‘Eventing can learn from racing’ says Ian Stark

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  • In the wake of the news that the Jock Paget tribunal has not yet even been scheduled, Olympic event rider Ian Stark said the FEI could take a lead from racing — which has also suffered from high-profile doping cases recently.

    In 2013, trainer Mahmood al Zarooni was banned for eight years after horses at his yard tested positive for banned steroids. Last month, it was revealed two Irish trainers — Philip Fenton and Pat Hughes — had appeared in court recently after steroids were found at their yards in 2012.

    Ian, who has been a racecourse steward for several years, has recently become a member of the British Horseracing Authority (BHA) disciplinary panel. He sat on his first case — not drugs related —last month.

    “It was very interesting and extremely formal — like being in court,” he said.

    “There are many benefits from sharing knowledge across disciplines. There are many things we can learn from the regulations and how they are enforced in racing.”

    He added that the disciplinary system “needs tightening up” in eventing.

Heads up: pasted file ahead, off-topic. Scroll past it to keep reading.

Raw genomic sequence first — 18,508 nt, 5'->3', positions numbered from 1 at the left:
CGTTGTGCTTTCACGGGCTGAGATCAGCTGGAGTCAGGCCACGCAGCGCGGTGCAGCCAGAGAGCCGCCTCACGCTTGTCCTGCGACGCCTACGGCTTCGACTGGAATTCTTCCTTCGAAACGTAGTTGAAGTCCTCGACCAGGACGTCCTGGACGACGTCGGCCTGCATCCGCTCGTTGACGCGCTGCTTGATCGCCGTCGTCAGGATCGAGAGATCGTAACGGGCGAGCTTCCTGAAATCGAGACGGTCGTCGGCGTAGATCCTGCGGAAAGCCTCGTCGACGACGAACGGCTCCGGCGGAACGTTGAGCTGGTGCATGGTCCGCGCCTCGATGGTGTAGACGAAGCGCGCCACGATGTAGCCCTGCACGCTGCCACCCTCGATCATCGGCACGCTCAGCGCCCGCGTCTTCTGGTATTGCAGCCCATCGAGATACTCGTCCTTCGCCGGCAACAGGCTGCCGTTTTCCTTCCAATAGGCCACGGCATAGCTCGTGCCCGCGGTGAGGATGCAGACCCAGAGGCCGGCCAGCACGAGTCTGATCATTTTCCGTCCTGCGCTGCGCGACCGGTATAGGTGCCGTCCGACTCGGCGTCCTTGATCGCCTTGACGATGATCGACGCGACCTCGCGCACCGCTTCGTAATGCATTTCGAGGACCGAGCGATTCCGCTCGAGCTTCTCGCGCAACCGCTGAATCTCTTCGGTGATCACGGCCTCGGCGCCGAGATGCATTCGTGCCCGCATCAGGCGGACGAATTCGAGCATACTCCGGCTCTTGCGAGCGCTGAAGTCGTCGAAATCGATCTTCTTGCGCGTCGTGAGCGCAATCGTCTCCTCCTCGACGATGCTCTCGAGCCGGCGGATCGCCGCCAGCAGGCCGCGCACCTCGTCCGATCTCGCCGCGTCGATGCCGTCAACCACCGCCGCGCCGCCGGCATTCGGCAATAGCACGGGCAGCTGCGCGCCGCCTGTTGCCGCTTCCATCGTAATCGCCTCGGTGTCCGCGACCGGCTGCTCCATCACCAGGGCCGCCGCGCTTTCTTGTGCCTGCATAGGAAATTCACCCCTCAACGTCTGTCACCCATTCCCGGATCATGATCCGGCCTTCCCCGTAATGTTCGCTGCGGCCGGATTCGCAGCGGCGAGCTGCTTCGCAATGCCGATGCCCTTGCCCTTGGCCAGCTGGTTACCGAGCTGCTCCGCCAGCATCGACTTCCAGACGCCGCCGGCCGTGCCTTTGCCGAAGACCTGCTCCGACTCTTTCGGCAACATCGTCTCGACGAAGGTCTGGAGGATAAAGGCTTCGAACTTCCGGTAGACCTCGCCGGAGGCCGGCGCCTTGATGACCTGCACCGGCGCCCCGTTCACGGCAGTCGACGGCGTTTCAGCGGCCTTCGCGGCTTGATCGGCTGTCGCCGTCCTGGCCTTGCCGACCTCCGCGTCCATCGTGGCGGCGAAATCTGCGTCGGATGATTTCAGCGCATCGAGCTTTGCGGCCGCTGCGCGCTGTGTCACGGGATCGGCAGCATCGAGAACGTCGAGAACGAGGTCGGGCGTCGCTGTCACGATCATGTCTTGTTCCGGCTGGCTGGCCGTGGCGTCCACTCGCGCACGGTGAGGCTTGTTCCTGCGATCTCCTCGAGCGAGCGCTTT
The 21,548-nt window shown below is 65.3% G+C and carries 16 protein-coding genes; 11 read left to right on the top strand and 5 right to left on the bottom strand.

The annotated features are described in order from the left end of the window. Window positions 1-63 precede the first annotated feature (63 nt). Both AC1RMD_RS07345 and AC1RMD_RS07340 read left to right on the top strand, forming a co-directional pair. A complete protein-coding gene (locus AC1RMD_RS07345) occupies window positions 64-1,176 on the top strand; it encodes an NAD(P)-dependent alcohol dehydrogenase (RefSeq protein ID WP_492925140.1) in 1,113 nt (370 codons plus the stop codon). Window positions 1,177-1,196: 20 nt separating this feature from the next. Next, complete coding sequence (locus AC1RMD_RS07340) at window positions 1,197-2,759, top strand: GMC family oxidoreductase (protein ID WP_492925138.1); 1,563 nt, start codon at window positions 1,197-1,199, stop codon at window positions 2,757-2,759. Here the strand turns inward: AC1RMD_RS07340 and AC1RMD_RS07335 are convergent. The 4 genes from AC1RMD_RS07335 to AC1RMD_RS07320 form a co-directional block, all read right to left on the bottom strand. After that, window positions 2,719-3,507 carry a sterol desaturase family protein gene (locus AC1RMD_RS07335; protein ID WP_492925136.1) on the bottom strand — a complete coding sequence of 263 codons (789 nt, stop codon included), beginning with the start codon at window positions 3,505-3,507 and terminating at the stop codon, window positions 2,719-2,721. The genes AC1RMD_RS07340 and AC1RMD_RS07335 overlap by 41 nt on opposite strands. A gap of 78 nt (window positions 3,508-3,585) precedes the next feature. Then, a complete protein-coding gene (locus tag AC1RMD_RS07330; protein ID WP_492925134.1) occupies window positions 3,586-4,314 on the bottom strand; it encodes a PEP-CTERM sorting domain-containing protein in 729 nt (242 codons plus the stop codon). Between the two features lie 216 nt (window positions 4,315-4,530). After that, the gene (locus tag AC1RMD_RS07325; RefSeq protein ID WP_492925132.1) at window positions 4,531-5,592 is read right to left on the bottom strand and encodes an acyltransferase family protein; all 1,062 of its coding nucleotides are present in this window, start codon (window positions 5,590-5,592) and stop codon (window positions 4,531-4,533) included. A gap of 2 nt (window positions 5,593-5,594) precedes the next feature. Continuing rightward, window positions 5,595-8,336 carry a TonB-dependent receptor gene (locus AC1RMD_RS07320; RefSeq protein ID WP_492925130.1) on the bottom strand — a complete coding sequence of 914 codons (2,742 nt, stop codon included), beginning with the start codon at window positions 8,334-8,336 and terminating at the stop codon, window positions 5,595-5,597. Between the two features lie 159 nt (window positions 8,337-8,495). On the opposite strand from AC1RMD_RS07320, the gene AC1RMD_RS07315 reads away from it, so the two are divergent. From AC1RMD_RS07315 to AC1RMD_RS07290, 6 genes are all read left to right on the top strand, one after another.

“The FEI lets things linger on and on, whereas racing deals with problems pretty much immediately.

    “It’s prompt and so everyone knows where they stand. Eventing needs to work on this, when cases hang on it can have adverse effects on people’s careers.”

    Adam Brickell, director of integrity, legal and risk at the BHA, added: “Where circumstances allow, we are capable of expediting such cases to best protect public confidence in the sport.

    “With al Zarooni the gravity of the charges and the fact that the yard had entries in major races meant that it was important the issue was dealt with as quickly as possible.

    “Similarly, we have had to act fast in regards to Philip Fenton [the BHA went to Ireland to test his Festival horses last week] owing to the proximity of  Cheltenham and the high-profile horses with entries from his yard.

    “However, this is not always possible, especially when complex legal and evidential issues are involved.”